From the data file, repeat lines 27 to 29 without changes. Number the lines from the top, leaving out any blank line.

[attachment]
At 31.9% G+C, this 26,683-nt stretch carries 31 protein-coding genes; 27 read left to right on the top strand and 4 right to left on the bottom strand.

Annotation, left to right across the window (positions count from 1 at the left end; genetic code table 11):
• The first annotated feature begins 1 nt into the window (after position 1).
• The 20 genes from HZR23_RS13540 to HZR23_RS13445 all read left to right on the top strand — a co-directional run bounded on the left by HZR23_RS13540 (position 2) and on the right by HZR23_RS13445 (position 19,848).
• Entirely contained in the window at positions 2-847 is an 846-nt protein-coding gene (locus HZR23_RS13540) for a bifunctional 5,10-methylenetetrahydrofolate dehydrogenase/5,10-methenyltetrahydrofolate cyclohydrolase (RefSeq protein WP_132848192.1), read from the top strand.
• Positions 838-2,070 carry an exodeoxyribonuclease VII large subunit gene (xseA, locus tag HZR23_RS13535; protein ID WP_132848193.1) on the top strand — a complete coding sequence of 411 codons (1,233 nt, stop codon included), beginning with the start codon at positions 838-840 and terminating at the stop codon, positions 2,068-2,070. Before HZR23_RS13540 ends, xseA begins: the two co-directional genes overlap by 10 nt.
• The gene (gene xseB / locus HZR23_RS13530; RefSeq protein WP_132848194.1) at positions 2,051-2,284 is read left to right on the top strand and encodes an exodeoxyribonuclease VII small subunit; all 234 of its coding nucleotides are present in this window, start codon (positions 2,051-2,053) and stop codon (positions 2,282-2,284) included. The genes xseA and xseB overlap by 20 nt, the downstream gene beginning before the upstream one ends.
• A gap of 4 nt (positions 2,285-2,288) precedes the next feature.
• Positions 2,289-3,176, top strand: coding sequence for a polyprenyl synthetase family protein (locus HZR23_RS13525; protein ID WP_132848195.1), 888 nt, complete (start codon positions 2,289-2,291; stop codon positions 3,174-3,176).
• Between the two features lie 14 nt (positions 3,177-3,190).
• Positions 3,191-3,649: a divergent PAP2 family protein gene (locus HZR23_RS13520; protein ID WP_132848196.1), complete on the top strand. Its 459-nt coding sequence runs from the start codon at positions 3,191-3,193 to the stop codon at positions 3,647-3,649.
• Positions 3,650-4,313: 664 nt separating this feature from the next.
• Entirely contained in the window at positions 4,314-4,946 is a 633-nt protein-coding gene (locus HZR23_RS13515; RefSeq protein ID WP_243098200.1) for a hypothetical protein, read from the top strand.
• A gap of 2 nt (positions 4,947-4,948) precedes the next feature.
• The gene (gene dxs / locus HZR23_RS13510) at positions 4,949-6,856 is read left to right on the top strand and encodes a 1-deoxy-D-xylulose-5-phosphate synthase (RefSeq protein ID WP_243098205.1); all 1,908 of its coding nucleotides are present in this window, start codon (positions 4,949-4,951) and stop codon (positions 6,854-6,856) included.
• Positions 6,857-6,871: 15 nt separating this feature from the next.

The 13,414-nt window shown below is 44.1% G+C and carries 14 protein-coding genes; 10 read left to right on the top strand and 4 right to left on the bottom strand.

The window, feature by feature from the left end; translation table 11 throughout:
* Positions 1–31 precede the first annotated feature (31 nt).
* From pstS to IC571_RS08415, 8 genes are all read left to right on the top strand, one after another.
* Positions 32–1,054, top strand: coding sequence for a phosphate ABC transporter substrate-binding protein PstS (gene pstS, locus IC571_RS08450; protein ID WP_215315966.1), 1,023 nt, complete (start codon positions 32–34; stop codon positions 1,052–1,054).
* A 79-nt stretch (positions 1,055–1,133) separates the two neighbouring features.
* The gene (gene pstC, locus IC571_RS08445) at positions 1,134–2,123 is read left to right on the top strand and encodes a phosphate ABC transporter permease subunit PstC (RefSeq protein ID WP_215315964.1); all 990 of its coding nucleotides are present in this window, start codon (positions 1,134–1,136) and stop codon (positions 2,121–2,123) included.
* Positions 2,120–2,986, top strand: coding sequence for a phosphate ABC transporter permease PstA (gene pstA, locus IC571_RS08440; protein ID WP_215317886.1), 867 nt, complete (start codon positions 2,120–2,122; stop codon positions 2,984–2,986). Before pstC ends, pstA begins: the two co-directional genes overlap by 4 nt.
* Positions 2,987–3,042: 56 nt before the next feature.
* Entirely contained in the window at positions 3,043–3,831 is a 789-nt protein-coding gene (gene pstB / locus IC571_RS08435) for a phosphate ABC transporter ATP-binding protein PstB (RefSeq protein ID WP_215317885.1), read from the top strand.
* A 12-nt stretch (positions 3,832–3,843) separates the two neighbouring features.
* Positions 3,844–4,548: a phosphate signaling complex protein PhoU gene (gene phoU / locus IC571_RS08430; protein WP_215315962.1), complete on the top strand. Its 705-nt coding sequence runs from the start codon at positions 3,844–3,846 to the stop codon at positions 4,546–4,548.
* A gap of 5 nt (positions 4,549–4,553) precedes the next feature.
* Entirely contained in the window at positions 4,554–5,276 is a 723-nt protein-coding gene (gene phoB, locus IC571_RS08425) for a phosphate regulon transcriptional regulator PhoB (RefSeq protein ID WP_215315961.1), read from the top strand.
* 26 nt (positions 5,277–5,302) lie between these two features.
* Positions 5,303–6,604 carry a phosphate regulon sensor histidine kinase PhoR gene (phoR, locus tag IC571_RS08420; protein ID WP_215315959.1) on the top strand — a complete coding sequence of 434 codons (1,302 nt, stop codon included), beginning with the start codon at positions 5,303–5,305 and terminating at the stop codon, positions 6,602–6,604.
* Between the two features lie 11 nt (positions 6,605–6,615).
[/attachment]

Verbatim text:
* A 12-nt stretch (positions 3,832–3,843) separates the two neighbouring features.
* Positions 3,844–4,548: a phosphate signaling complex protein PhoU gene (gene phoU / locus IC571_RS08430; protein WP_215315962.1), complete on the top strand. Its 705-nt coding sequence runs from the start codon at positions 3,844–3,846 to the stop codon at positions 4,546–4,548.
* A gap of 5 nt (positions 4,549–4,553) precedes the next feature.